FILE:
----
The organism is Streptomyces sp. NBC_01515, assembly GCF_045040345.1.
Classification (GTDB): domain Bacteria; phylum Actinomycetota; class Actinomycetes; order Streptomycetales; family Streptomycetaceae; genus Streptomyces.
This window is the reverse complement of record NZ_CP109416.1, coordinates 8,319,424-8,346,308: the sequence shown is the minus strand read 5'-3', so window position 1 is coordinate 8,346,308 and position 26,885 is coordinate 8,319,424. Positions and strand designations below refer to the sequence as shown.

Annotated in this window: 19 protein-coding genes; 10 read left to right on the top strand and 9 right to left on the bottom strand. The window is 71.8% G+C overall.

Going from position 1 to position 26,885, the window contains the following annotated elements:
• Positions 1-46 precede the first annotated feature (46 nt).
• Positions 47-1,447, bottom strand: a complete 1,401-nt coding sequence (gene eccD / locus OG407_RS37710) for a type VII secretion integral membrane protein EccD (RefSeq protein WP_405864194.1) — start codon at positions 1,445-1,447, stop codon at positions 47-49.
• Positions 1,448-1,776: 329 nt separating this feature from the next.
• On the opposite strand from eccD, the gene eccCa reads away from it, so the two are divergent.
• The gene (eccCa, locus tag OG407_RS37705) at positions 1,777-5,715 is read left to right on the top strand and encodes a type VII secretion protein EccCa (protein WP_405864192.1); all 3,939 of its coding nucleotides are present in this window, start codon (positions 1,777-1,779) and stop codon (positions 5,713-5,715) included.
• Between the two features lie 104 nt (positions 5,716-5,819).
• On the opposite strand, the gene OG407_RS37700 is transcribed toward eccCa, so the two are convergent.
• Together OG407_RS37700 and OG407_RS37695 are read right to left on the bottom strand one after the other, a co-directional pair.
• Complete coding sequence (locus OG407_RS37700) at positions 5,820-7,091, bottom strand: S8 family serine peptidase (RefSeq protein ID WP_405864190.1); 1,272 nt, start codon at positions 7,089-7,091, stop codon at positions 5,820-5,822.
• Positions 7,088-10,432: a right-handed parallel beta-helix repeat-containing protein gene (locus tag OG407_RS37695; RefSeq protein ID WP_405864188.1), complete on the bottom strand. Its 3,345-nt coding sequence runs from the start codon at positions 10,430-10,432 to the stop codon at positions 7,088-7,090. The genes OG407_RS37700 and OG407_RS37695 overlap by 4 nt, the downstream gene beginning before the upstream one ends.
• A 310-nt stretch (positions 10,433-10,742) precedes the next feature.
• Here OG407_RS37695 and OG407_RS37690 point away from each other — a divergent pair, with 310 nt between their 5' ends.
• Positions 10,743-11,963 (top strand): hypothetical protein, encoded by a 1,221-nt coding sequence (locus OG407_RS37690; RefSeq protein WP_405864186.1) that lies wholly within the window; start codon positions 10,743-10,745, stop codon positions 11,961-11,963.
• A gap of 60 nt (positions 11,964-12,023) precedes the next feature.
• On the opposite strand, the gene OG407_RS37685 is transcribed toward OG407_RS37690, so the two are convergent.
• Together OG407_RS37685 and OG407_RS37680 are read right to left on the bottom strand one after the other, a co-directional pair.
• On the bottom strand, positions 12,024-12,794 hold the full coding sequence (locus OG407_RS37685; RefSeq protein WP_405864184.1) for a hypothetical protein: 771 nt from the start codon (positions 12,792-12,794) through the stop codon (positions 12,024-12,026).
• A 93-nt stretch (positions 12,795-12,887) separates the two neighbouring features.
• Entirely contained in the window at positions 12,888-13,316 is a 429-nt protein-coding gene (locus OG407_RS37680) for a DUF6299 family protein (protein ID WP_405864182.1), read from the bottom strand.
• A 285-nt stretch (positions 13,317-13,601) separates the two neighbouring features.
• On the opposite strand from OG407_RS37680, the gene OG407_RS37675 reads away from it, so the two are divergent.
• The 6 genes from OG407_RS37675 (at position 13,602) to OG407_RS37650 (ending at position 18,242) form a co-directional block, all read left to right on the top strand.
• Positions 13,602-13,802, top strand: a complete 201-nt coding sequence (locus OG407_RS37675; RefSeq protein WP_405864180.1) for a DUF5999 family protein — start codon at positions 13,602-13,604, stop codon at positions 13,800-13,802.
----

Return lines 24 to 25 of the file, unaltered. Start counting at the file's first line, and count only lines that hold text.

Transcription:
• Entirely contained in the window at positions 12,888-13,316 is a 429-nt protein-coding gene (locus OG407_RS37680) for a DUF6299 family protein (protein ID WP_405864182.1), read from the bottom strand.
• A 285-nt stretch (positions 13,317-13,601) separates the two neighbouring features.